FORDS THAT COULD HAVE BEEN…
The Capri and the Mustang both made it to the showroom floor, but what about Ford’s idea to combine the two and build a Capri-Mustang…?
Most of us have forgotten, I think, that the first-generation Capri was not originally meant to have big and powerful engines as ‘flag-ship’ derivatives? 1.3-, 1.6- and 2.0-litre four-cylinder types were planned, but nothing more than that. But then came the rush to develop the RS2600 and 3.0-litre versions for motorsport, and the rest is history…
Official history, for sure, but not quite all of it. Step forward at this stage, the inventive crew at AVO, where anything seemed to be possible in the early 1970s. AVO started by developing Escorts (RS1600s, Mexicos and RS2000s) for manufacture in the UK, and then Capri RS2600s to be built in Germany. It was then, with great ambition, and with everything seeming to be possible, the team began to think of even more ambitious models to expand the AVO range.
With the swish new Capri Mk2 already being planned, and with both the RS2600 and 3.0-litre models proving to be great successes, Stuart Turner’s planners turned their thoughts to the future. Essex V6 engines were proposed for inclusion in Cortinas, turbocharged versions of that engine were being developed, and in those heady pre-Energy Crisis times an even more amazing engine transplant was then considered…
A contact with Ford South Africa had mentioned the enterprising Basil Green Motors operation, where ambitious Ford model/engine transplants were already on sale. So why not match his efforts, in house, in the UK? If V8 engine Mustangs (some with engines of up to 7.0-litres) were being designed in the USA, why not try to do something similar, but less ambitious in the UK? Why not shoe-horn a USA/Mustang
type V8 (the 4.7-litre ‘Windsor’) into the Mk2 Capri ?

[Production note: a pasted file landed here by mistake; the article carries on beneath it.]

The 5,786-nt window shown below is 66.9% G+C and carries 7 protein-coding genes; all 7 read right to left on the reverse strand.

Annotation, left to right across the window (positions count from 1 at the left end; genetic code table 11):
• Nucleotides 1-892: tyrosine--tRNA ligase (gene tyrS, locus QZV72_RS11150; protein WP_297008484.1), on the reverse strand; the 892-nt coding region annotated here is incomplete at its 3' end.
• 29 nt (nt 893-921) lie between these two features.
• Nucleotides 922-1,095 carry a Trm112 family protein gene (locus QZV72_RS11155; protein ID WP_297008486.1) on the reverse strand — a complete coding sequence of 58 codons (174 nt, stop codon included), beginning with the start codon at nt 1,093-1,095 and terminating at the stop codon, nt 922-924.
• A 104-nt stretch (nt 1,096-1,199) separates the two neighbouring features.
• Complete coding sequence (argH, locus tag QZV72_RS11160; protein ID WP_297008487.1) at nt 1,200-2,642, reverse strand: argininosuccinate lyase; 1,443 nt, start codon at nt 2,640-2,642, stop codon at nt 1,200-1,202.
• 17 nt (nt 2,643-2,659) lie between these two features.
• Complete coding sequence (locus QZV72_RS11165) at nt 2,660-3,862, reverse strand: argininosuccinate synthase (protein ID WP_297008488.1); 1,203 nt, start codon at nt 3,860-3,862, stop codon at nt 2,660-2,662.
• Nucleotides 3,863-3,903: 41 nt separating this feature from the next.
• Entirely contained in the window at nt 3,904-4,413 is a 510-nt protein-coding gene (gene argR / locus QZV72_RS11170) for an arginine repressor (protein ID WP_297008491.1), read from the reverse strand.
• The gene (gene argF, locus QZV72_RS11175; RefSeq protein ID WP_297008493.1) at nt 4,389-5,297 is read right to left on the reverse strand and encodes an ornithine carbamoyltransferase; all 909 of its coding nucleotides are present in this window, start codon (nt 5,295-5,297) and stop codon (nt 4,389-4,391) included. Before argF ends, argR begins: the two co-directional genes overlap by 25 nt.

Physically it seemed to be possible, for the Capri engine bay was spacious enough (just!) to accept it, while AVO thought they could enlarge the transmission tunnel, if necessary, to install a suitably hefty fourspeed transmission. The fact this would result in a rather costly package did not bother them too much (they were still at the ‘Why don’t we…?’ stage), but they knew they would have to provide a bigger front-end air intake for an enlarged radiator, which meant that a comprehensive surface re-style would be necessary.
At this point, though, a private enterprise Capri project by Dave Brodie attracted a great deal of interest. Intended for British club racing, and fitted with a 3.4-litre Cosworth GA type of V6, it had a glassfibre shell, lower than standard, with stunning front and rear wheel arch extensions and a massive front spoiler. Ford Design (that’s ‘styling’ to you and I) looked at it, bristled, effectively said that they could do even better, and began to scheme up a similar shape which could also accommodate a USA-sourced V8 engine up front.
Some people say that this could not possibly be done, but there was even another private-enterprise Capri conversion which Colin Hawker produced, which had no less than a Cosworth 3.0-litre DFV V8 F1 engine in the same engine bay! An illustration in one of Jeremy Walton’s magisterial Capri books provides crystal clear proof of this.
This, though, is where the misery of the Energy Crisis (which erupted in October/ November 1973, just before the Capri Mk2 was ready for launch), of ever-increasing British cost inflation, and a general slump in AVO sales, all conspired to kill off the CapriMustang project.
Amazingly, that type of Capri had already been built, in significant numbers, in South Africa. Supported by Ford South Africa, Basil Green Motors, using the add-on model name of Perana (not Piranha, for there were trade mark clashes to be considered), had already built V6-engined Cortinas before Dagenham had even considered it, and had worked on several related Ford models, before the original Capri Mk I went on sale. Using 5.0-litre versions of the ‘Windsor’ V8, which were imported from Ford Australia, the Capri Perana was built in limited numbers between 1970 and 1973. It was so successful that individual machines won the 1970 and 1971 South African Championships.
Just imagine what could have been, if the Energy Crisis had not killed off so many promising projects…
This is the Brodie-inspired Mk2 Capri of 1974. Ford Design liked what they saw, and might have produced something similar for a Capri-Mustang
Ford-USA’s V8 ‘Windsor’ engine fitted neatly into the engine bay of Capris
The South Africans did get a V8 Capri, called the Perana, so a Capri-Mustang was certainly a viable prospect